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<Technology transition towards e-mobility: Technology Assessment as a tool for policy design >
Submitted by Manuel Baumann, KIT on 28 févr. 2013 - 17:59
Type de publication:Conference Paper
Source:Gerpisa colloquium, Paris (2013)
Mots-clés:Automotive sector, Constructive Technology Assessment, Electric Mobility, Electric Vehicle
Analysts agree that the technology shift towards electric mobility could help decoupling transport growth from negative environmental impacts, improve fuel consumption and deal with the increasing demand for individual mobility in a sustainable way.
Four main factors are critical to understand the changes occurring in this shift towards e-mobility: batteries (e.g. new battery types, higher cycling stability etc.), infrastructures (e.g. electric grids, charging infrastructure), new business models (e.g. car sharing, battery leasing, power grid services) and end users , . Furthermore, this technological transition also increases the complexity already present in transport systems through a high number of actors (new players as power companies, etc.) and the diversification of stakeholders (energy providers, new service providers, etc.)  . These complex interactions require formulations at the policy level in order to efficiently integrate all interests with partially different aims. For example, some European countries have been promoting policies for sustainable technology development in the various modes of transport , , .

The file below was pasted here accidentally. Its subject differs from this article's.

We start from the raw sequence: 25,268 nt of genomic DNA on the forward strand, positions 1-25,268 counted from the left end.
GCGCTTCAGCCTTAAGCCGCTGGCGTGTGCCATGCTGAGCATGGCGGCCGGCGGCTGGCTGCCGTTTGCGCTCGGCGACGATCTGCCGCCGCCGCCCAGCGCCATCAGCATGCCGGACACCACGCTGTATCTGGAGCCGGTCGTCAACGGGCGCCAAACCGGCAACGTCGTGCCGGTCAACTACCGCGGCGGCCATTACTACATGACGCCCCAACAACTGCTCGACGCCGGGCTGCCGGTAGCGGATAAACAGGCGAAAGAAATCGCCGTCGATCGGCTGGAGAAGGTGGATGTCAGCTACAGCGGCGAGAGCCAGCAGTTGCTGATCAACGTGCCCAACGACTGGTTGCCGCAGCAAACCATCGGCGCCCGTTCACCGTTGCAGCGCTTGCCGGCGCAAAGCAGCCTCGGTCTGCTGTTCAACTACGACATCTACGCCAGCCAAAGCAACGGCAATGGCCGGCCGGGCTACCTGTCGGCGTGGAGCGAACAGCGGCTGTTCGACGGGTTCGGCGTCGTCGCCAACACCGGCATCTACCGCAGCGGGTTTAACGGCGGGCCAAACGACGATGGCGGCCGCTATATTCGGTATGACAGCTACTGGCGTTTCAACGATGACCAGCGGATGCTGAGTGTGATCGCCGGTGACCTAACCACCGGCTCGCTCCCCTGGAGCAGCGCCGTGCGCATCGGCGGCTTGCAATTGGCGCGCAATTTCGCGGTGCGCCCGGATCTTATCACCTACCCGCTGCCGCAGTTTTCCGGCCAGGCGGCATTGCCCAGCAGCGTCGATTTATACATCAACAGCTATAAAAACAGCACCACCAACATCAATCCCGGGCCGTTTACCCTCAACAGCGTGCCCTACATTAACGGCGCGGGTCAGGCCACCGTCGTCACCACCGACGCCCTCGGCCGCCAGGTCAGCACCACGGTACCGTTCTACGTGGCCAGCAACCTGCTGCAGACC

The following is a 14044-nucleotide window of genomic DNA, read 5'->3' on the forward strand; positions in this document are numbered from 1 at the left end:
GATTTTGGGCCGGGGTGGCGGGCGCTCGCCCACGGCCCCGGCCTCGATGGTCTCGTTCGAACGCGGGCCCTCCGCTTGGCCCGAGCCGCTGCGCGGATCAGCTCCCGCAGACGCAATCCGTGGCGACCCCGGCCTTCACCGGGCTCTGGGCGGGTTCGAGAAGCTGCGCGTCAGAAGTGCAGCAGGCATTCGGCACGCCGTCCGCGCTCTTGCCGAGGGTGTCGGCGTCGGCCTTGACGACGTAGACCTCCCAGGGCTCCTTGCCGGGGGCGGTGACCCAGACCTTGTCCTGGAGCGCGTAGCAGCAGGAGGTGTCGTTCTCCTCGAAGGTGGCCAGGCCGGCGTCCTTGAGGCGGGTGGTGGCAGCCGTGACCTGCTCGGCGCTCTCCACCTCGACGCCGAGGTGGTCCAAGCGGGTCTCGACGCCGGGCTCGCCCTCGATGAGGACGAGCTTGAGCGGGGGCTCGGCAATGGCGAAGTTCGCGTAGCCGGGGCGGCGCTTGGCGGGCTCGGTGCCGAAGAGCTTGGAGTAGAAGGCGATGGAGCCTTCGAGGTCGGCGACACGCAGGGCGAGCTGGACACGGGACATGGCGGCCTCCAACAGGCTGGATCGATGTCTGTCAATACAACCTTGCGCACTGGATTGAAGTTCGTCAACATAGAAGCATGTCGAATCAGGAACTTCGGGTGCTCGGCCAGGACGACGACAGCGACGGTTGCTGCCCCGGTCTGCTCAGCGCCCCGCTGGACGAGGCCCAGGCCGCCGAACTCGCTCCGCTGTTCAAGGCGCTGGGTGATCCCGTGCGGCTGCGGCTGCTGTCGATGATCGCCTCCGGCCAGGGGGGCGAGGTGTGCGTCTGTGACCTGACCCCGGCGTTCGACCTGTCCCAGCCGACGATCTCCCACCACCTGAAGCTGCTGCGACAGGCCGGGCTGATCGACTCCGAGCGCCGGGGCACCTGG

There is a pressing need to find approaches able to handle the growth in complexity in transport systems regarding electric vehicles, integrating new and old stakeholders, and providing efficient solutions to mobility in societies. In particular, the automotive industry needs a holistic approach to cope with the e-mobility shift, because technology and economic solutions are but a part of the new equation. For example, other important issues to be taken into account include acceptance, social issues, industrial dynamics, governance, control and power . Only in this way technology decisions can successfully meet the current and expected future needs of society and the automotive industry , .
This paper aims therefore to introducing a new perspective to the debate, based on a technology assessment approach and e-mobility case studies. A constructive technology assessment methodology will be used to include and interlink all relevant actors within the innovation chain from early development, including future technology developments , . The planned outcome is to supply new inputs to support strategic thinking for policy making in mobility.